CJEM Articles: Naegleria fowleri
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Isaac Grate Jr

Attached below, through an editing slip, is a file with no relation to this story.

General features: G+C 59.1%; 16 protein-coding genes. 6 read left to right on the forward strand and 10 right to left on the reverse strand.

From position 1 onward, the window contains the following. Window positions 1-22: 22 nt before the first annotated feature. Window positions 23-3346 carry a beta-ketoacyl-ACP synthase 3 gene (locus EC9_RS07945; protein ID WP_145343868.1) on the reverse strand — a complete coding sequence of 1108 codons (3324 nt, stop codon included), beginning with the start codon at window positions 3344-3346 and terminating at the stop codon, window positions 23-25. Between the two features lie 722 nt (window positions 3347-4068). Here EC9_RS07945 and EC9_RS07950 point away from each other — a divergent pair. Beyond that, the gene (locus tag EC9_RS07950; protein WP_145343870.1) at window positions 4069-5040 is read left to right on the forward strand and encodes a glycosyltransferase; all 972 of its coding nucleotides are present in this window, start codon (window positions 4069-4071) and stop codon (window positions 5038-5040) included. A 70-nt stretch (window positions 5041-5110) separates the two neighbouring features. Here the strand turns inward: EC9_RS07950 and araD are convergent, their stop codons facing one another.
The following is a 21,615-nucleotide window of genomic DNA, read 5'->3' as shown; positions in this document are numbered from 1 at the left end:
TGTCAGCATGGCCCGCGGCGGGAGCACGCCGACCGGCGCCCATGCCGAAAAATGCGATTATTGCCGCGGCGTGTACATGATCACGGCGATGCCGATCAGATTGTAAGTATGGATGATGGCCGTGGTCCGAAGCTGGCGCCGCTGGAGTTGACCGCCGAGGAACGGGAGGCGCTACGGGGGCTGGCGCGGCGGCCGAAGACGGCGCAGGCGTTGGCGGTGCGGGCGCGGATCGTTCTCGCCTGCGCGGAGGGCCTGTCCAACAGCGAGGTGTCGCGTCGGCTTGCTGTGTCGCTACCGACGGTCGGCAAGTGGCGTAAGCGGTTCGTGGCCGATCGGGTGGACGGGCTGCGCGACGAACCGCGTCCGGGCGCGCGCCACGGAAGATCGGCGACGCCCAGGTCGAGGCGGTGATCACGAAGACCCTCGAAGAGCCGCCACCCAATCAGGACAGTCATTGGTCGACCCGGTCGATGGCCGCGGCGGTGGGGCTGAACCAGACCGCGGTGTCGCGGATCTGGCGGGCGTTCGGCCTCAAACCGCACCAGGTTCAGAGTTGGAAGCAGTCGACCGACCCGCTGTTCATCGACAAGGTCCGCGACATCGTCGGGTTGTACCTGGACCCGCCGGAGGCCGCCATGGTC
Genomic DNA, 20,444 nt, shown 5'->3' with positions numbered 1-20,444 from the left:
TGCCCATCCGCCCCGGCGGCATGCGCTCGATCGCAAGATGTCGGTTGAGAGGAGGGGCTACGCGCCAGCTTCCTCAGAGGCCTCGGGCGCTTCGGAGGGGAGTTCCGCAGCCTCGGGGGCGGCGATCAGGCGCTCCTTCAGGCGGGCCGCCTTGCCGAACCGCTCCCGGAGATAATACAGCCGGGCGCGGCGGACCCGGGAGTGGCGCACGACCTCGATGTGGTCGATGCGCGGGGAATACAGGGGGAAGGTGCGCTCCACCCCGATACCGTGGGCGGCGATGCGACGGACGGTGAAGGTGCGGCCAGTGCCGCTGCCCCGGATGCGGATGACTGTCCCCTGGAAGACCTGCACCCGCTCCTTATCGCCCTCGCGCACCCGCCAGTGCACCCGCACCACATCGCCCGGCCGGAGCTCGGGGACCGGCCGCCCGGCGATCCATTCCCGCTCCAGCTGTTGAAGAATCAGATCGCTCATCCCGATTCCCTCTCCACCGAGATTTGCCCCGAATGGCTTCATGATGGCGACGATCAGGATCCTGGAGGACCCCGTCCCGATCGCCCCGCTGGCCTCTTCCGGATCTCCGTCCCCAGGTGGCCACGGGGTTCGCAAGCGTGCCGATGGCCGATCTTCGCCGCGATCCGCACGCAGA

One week after swimming in a man-made lake, a 9-year-old boy presented to the emergency department with headache, vomiting and lethargy. He had neck pain upon flexion and was unable to stand or walk. Cerebrospinal fluid examination revealed trophozoite and diflagellate forms consistent with Naegleria fowleri, an ameba species known to cause primary amebic meningoencephalitis. Despite aggressive management with amphotericin B and rifampin, he died 2 days later. This case report describes the clinical presentation, diagnostic findings and management of this uncommon but lethal entity.